1887
Volume 34, Issue 3
  • ISSN 0378-4177
  • E-ISSN: 1569-9978
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Abstract

In this paper we present data from Korean in which the core arguments (subject and direct object) of a transitive clause may be suffixed with oblique postpositional markers rather than the usual nominative or accusative case markers. Unlike familiar cases of oblique arguments, such as dative subjects, we argue that the oblique case marking surveyed here does not indicate a particular thematic role, but rather brings out something different: other semantic properties of the argument in one instance, and a special interpretation imparted to the whole clause in the other. We present a description of the data against a background of current theoretical approaches to case marking, and conclude with some consequences for grammatical theory.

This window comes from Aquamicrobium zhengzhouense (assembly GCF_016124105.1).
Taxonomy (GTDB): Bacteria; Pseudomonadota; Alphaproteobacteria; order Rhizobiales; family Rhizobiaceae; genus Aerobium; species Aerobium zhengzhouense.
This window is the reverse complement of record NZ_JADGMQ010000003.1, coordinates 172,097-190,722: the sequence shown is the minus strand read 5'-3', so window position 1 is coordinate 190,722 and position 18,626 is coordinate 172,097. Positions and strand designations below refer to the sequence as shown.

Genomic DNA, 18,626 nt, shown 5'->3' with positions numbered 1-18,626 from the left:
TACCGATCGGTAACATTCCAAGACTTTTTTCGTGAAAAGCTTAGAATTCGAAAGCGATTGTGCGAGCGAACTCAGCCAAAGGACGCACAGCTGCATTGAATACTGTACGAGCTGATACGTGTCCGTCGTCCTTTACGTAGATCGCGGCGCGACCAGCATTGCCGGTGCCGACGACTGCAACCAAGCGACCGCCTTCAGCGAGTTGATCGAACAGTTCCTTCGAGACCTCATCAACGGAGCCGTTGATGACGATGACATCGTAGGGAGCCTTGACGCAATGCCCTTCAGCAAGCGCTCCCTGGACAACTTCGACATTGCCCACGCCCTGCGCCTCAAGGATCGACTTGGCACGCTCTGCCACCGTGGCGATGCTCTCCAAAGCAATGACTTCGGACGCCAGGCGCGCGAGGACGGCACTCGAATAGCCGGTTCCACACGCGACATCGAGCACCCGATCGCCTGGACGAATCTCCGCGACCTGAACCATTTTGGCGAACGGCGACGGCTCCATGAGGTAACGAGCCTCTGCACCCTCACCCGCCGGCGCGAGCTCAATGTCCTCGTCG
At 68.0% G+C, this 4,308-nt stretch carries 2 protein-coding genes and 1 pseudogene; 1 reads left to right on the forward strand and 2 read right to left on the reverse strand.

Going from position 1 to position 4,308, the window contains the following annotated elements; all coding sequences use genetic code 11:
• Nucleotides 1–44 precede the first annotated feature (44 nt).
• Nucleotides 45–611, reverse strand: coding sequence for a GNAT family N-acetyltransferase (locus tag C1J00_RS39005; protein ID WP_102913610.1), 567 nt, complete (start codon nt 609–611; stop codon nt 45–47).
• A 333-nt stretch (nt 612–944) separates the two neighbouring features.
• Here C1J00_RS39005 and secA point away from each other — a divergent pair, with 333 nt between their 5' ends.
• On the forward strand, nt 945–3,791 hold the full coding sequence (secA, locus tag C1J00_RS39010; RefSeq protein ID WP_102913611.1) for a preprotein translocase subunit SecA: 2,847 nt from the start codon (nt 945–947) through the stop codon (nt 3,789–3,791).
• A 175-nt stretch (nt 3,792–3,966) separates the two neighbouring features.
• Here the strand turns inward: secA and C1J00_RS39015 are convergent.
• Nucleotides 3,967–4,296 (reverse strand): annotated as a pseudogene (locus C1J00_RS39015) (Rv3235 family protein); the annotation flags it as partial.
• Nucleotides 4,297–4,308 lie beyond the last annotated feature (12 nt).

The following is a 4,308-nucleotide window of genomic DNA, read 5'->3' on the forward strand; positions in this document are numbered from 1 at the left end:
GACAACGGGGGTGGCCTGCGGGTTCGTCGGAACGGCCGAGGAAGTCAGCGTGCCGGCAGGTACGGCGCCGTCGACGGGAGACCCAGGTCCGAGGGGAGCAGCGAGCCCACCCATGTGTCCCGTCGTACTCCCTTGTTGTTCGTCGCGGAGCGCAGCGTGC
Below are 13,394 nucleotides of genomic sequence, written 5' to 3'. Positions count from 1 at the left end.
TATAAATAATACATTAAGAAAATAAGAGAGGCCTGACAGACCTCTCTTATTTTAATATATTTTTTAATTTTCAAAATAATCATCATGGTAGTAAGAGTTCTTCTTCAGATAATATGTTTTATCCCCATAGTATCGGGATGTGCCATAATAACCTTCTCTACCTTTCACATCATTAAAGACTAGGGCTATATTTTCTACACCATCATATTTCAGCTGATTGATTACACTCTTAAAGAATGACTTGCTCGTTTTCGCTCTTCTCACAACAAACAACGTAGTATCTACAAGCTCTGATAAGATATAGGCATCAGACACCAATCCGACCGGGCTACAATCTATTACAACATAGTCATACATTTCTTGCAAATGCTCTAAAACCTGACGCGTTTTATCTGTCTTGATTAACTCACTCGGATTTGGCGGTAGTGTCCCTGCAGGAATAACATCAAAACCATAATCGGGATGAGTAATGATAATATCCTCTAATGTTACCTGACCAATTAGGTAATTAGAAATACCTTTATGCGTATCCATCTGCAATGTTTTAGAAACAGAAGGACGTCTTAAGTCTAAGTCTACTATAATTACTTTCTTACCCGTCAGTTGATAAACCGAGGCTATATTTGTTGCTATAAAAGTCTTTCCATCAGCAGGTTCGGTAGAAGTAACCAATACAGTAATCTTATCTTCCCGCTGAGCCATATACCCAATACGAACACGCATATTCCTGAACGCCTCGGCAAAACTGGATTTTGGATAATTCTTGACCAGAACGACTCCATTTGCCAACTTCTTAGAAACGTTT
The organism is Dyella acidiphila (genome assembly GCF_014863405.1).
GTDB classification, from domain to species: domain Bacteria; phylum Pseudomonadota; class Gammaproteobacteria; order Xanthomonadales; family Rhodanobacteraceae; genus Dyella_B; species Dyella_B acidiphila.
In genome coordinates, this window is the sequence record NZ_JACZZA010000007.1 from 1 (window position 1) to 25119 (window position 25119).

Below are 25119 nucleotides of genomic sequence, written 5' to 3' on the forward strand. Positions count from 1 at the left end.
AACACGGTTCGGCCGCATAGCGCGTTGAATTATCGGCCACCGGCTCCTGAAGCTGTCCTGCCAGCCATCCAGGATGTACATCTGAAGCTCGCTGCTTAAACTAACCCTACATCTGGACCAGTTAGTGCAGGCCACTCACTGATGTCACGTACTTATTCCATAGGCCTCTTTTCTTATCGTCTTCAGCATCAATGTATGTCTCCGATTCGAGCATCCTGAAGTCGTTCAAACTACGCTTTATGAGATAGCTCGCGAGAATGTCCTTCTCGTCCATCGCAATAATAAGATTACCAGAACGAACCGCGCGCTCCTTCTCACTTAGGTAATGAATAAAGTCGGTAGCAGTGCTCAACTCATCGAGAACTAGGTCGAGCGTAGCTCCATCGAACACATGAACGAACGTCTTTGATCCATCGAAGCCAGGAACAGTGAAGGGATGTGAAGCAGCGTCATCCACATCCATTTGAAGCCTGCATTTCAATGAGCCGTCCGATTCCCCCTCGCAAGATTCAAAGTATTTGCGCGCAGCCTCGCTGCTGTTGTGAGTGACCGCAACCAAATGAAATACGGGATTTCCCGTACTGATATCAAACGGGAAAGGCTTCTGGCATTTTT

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/content/journals/10.1075/sl.34.3.04kim
2010-01-01
2019-12-12
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References

http://instance.metastore.ingenta.com/content/journals/10.1075/sl.34.3.04kim
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  • Article Type: Research Article
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